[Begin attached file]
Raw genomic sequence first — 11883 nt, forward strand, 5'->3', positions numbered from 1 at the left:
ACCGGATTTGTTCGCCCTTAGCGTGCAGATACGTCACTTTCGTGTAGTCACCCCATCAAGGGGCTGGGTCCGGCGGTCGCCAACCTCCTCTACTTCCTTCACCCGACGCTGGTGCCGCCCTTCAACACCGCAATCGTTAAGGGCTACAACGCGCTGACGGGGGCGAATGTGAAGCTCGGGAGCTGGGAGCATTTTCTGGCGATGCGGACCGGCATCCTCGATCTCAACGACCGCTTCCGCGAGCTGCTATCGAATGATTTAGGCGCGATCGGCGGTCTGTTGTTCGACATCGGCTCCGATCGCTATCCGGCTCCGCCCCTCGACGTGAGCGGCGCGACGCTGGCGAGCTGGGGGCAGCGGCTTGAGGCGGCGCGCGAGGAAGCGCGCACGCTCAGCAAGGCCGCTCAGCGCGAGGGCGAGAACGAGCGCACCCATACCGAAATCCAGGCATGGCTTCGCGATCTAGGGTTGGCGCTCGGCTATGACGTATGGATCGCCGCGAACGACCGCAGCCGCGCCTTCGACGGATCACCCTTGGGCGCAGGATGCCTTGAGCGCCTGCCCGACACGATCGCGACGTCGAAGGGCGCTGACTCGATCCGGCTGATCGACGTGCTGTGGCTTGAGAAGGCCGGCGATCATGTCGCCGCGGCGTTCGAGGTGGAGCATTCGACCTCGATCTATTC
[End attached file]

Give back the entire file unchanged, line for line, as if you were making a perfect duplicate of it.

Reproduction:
Raw genomic sequence first — 11883 nt, forward strand, 5'->3', positions numbered from 1 at the left:
ACCGGATTTGTTCGCCCTTAGCGTGCAGATACGTCACTTTCGTGTAGTCACCCCATCAAGGGGCTGGGTCCGGCGGTCGCCAACCTCCTCTACTTCCTTCACCCGACGCTGGTGCCGCCCTTCAACACCGCAATCGTTAAGGGCTACAACGCGCTGACGGGGGCGAATGTGAAGCTCGGGAGCTGGGAGCATTTTCTGGCGATGCGGACCGGCATCCTCGATCTCAACGACCGCTTCCGCGAGCTGCTATCGAATGATTTAGGCGCGATCGGCGGTCTGTTGTTCGACATCGGCTCCGATCGCTATCCGGCTCCGCCCCTCGACGTGAGCGGCGCGACGCTGGCGAGCTGGGGGCAGCGGCTTGAGGCGGCGCGCGAGGAAGCGCGCACGCTCAGCAAGGCCGCTCAGCGCGAGGGCGAGAACGAGCGCACCCATACCGAAATCCAGGCATGGCTTCGCGATCTAGGGTTGGCGCTCGGCTATGACGTATGGATCGCCGCGAACGACCGCAGCCGCGCCTTCGACGGATCACCCTTGGGCGCAGGATGCCTTGAGCGCCTGCCCGACACGATCGCGACGTCGAAGGGCGCTGACTCGATCCGGCTGATCGACGTGCTGTGGCTTGAGAAGGCCGGCGATCATGTCGCCGCGGCGTTCGAGGTGGAGCATTCGACCTCGATCTATTC